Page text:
The Wahkiakum County Eagle - Established as The Skamokawa Eagle in 1891

Commissioners get, give an earful on SMP

 

Rick Nelson

Lily Kolditz, standing, joined other citizens in voicing concern that the county's proposed update of its shoreline master program will adversely affect property rights; she and others suggested the county commissioners write a program more reflective of local needs.

Critics of Wahkiakum County's proposed update of the Wahkiakum County shoreline management program (SMP) had their chance Tuesday to voice objections to the county board of commissioners.

In a public hearing for comment on the proposed program, citizens said the loosely written document was too open to interpretation; that the requirements of wetland buffers would most likely prevent any new use of the land, and that is essentially a taking of private property.

Some speakers urged the board to form a committee who could write a shoreline program that would take Wahkiakum's needs into better account.

Commissioners Dan Cothren and Blair Brady both said they couldn't approve the proposed program as it was presented. Commissioner Mike Backman is in Alaska and listened to the comments by telephone and didn't comment. Commissioners said they would review the comments with Public Works Director Chuck Beyer and go from there.

The goal of the state shoreline act is "to prevent the inherent harm in an uncoordinated and piecemeal development of the state's shorelines."

As Planning Commission Chairman Gene Healy pointed out, the act mandates no net loss of ecological function along shorelines.

It also encourages public shoreline access and appropriate shoreline development.

"One of the things to keep in mind is that you either believe in no net loss of ecological function, or you don't," Healy said, "and the plan you have before you has that in the preamble."

The shoreline program is applied to land within 200 feet of a shoreline, and the public expressed concern that connected wetlands would extend jurisdiction far inland.

"Our draft SHP includes wetlands and associated buffers which are outside of the 200 foot shorelines boundary," said Salmon Creek resident Chuck Hendrickson. "The Revised Code of Washington does not require us to include those areas.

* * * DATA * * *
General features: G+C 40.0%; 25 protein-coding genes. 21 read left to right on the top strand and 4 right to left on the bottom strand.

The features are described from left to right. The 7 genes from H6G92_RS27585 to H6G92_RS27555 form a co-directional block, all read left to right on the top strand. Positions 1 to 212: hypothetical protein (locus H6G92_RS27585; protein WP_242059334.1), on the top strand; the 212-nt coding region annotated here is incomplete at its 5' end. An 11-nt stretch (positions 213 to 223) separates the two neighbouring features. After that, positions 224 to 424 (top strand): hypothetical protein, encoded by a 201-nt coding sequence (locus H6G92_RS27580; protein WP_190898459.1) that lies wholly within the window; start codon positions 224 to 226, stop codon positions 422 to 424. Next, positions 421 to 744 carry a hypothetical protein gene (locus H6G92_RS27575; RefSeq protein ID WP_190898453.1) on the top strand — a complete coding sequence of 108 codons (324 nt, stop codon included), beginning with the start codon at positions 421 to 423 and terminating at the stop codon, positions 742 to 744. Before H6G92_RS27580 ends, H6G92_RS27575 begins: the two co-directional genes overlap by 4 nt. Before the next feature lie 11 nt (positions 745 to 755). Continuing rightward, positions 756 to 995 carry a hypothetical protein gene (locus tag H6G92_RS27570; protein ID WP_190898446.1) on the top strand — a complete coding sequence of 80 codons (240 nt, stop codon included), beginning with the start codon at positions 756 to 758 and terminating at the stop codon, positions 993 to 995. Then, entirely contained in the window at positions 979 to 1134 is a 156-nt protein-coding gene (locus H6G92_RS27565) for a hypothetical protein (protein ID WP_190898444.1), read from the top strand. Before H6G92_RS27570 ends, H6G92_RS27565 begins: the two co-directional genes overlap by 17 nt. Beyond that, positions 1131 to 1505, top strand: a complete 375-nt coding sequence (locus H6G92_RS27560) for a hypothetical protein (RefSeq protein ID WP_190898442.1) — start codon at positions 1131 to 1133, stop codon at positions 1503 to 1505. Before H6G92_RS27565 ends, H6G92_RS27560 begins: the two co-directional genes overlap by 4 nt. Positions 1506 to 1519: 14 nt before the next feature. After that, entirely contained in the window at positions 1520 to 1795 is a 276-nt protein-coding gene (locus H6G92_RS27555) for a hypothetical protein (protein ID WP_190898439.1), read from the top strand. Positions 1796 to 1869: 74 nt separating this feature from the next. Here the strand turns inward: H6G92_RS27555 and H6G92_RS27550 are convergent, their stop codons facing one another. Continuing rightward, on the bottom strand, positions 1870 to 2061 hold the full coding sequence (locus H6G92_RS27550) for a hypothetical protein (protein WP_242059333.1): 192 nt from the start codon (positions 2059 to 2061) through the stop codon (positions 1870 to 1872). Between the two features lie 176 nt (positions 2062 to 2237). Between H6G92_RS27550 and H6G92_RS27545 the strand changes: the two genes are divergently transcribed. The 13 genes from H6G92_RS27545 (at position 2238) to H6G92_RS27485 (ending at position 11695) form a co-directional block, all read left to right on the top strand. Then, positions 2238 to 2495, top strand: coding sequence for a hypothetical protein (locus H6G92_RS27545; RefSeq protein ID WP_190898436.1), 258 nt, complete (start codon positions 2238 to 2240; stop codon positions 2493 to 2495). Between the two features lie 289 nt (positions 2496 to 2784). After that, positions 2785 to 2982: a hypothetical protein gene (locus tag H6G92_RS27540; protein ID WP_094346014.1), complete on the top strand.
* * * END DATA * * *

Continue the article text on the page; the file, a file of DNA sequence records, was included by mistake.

"The impact of including these areas when we are not required is huge. I'm guessing that at least half of the land areas impacted by the draft SMP is actually outside the 200 foot boundary."

Hendrickson added that as he read the draft, it would prohibit new bridges and culverts on logging roads.

He suggested studying programs from other counties to see how they handled the issues.

Rosburg resident Poul Toftemark commented that he had been a planning commission member and worked on the plan, but he had resigned because he felt there was no room for local input.

"On way too many occasions we were told the EPA and the state wouldn't go along with us," he said. "I got disgusted with it. I felt we truly didn't have anything to say on it."

Nick Nikkila commented that the draft program is a 162 page document with 264 references with vague language. That makes it hard to understand even for an expert.

"At a meeting, there was a lady there from the Department of Ecology," he said. "I asked her, this is so vague, I don't understand how this is supposed to work. She said that by being vague, that gives us flexibility.

"Well, I was an environmental regulator for two and a half decades or so, and if you think flexibility in the long term will be good for anybody other than the regulatory agency, then I've got a bridge in Deep River that I'll sell to you."

Commissioner Cothren said he had received several phone calls from people who were concerned that regulations would prohibit them from developing along their shorelines.

He added that he objects to proposed procedures that would require people applying for permits to develop their land to hire consultants to provide scientific data to support their applications.

Agencies should bear the cost of scientific studies, not the landowners, he said. It would make the cost of building a house or other building prohibitive.

"It's a land grab," he said. "I don't think there's enough money in the world to comply with parts of it.

"We need to come up with something different; we're unique out here."

Commissioner Brady had similar conecerns, and he added he was concerned about the grandfathering provisions.

Under that principle, people can use, repair and replace existing structures. That could happen on one parcel, Brady said, but a new structure might not be permitted on an adjacent parcel.

"That's not equal protection," he said, referring to the 14th Amendment of the US Constitution.

Some people commented that the county should start over or revise the program draft to local satisfaction, either by revising the draft or building on the existing program.

"It (the draft program) is so vague that it could be misinterpreted to affect the entire county," said Lily Kolditz. "I really think this can be rewritten with common sense for our county.

"It's an over reach. We shouldn't have to fight our government over rules we had no voice in."

Commissioners agreed to some extent.

"We need to sit down with Chuck Beyer (public works director) and discuss things and see where we can go, kind of refresh our memory on some of the issues that were brought up today and the stuff that I brought up," Cothren said. "Chuck Beyer is our advisor, and I don't want to take anything away from him . . . we'll challenge him, we do, and try to get to where we feel comfortable and our constituents feel comfortable. Until we get there, I can't go anywhere."

 

Reader Comments
(0)

 
 

Powered by ROAR Online Publication Software from Lions Light Corporation
© Copyright 2019

Rendered 06/23/2019 19:40